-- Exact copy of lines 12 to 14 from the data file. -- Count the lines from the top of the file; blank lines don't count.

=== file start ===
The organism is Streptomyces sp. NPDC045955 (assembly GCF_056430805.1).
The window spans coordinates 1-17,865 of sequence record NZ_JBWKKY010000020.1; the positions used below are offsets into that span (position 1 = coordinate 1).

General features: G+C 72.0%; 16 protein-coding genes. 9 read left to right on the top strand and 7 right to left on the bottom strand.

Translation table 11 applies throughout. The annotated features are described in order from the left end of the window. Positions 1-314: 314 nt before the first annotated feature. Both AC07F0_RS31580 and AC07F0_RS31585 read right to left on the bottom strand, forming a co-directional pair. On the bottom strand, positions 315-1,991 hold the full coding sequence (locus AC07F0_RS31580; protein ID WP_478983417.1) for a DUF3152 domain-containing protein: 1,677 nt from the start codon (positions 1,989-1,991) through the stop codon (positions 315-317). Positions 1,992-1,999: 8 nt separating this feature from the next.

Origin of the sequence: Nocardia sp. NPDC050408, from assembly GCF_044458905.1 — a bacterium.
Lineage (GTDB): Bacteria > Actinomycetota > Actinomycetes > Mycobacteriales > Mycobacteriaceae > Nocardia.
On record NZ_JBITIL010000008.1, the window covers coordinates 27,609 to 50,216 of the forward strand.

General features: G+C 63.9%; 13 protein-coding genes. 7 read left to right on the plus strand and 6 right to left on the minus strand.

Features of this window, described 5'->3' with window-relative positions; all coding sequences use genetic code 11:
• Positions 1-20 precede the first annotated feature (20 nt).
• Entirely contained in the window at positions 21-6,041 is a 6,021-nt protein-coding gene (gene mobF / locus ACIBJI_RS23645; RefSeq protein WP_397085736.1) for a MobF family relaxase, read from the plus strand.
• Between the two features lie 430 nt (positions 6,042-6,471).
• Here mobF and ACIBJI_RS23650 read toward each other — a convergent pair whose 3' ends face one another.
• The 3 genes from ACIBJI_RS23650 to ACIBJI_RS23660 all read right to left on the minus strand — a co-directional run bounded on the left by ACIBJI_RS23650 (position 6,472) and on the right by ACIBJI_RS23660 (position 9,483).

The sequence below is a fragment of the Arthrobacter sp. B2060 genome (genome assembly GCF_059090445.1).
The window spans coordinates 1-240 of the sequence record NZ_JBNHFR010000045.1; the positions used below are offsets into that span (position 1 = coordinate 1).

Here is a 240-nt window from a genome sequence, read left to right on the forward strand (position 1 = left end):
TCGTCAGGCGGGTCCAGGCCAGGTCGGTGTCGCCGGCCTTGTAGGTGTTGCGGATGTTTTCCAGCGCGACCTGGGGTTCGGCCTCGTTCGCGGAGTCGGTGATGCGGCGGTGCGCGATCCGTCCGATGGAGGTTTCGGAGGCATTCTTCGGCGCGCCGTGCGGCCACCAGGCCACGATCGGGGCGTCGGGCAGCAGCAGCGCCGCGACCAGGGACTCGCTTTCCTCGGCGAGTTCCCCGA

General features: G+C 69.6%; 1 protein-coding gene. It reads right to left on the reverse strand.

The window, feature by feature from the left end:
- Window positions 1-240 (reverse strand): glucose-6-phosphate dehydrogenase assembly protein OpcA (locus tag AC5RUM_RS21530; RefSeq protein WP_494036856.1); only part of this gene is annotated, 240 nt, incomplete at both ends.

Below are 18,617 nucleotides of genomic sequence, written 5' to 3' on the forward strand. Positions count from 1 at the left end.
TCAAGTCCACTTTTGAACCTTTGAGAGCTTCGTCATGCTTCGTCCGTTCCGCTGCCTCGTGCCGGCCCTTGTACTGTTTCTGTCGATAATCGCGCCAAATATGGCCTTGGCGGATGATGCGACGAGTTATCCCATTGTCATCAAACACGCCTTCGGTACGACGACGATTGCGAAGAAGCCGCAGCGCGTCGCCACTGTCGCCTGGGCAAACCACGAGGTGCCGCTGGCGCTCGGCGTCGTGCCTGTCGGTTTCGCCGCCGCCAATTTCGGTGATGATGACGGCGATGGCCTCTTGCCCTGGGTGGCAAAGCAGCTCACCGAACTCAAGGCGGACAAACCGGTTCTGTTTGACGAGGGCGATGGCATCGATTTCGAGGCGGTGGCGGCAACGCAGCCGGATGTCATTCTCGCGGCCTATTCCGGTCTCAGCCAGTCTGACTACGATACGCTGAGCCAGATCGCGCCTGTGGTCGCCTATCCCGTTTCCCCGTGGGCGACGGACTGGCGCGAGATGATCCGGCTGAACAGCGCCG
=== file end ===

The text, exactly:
• Between the two features lie 430 nt (positions 6,042-6,471).
• Here mobF and ACIBJI_RS23650 read toward each other — a convergent pair whose 3' ends face one another.
• The 3 genes from ACIBJI_RS23650 to ACIBJI_RS23660 all read right to left on the minus strand — a co-directional run bounded on the left by ACIBJI_RS23650 (position 6,472) and on the right by ACIBJI_RS23660 (position 9,483).